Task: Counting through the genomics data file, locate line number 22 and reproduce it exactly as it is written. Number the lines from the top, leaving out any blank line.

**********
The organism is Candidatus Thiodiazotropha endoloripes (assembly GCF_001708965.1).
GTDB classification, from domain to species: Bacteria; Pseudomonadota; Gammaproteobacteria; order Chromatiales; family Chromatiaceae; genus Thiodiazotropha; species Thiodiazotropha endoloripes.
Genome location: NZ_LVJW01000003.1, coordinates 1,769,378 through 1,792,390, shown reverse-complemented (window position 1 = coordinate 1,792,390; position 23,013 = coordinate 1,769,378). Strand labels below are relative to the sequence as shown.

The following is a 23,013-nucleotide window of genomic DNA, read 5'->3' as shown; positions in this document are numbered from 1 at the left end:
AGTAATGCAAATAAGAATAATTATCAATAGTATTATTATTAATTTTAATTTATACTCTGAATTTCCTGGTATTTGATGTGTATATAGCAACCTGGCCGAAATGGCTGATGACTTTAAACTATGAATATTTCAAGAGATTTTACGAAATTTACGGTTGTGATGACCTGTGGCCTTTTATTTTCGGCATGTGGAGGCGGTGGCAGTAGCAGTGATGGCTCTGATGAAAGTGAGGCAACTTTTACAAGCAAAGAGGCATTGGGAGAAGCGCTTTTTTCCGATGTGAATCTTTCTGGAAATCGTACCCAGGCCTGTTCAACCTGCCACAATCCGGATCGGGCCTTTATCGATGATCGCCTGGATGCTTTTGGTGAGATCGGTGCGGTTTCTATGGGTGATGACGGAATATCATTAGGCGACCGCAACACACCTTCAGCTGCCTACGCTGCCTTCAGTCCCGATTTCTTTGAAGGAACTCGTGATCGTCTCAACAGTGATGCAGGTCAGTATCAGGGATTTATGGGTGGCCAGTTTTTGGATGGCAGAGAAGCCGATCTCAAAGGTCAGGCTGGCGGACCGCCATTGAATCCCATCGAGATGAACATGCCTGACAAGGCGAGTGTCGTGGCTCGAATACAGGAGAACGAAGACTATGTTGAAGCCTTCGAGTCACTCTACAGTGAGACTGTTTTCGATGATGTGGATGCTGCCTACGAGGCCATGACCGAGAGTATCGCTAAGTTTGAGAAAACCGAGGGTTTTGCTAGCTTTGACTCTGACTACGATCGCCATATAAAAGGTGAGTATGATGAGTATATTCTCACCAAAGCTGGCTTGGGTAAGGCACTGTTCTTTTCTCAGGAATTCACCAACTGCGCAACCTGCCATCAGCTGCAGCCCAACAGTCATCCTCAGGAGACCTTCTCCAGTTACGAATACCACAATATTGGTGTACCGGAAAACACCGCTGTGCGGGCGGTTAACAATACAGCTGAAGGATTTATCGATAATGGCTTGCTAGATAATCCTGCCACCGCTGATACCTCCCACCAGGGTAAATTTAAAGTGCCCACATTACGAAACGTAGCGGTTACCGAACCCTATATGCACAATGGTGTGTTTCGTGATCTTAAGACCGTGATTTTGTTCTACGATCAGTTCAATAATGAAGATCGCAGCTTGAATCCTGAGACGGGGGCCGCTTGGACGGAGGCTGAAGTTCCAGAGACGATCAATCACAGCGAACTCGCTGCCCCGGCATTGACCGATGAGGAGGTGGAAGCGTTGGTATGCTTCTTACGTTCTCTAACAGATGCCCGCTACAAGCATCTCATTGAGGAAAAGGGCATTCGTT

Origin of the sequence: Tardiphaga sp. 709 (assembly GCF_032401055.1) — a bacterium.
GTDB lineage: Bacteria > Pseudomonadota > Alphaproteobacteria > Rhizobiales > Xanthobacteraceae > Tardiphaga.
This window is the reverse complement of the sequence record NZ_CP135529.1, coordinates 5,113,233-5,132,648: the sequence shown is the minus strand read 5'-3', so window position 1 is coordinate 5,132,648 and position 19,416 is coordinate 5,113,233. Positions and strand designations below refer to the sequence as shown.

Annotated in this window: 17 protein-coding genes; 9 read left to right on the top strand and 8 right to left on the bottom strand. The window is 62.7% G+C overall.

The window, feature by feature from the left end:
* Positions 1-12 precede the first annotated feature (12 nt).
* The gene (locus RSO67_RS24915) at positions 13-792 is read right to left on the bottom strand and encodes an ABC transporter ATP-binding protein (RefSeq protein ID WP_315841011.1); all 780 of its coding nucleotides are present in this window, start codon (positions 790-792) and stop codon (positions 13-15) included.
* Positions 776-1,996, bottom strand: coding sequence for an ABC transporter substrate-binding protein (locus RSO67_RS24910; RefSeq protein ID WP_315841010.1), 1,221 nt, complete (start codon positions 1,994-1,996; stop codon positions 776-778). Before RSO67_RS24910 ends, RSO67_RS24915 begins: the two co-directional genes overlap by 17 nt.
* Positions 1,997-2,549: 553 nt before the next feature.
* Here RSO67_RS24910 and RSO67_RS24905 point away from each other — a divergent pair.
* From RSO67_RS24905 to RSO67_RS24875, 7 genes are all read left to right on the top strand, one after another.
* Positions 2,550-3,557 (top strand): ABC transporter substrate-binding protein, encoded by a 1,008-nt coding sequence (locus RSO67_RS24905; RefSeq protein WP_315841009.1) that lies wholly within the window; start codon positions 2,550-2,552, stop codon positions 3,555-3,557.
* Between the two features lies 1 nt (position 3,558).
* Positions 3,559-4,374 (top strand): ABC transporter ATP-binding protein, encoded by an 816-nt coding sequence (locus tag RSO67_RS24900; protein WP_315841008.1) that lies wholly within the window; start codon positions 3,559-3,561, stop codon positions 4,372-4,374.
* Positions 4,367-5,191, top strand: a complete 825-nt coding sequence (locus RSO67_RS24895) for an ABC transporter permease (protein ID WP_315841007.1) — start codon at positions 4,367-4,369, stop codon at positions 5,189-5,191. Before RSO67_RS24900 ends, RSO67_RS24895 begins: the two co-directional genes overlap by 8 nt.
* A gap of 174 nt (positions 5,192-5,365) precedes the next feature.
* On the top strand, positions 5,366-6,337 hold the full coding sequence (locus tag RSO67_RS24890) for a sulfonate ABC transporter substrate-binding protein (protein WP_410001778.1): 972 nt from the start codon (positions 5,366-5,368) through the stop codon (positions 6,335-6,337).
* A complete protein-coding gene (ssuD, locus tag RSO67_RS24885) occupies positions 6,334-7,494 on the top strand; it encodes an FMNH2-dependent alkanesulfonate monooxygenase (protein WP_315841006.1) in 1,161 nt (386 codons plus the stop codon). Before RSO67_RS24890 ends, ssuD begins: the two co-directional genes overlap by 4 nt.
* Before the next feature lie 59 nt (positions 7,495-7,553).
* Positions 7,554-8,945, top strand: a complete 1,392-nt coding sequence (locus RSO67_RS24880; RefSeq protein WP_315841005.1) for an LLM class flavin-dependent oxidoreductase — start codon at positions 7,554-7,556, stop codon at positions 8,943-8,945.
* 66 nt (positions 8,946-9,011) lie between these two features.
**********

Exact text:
* On the top strand, positions 5,366-6,337 hold the full coding sequence (locus tag RSO67_RS24890) for a sulfonate ABC transporter substrate-binding protein (protein WP_410001778.1): 972 nt from the start codon (positions 5,366-5,368) through the stop codon (positions 6,335-6,337).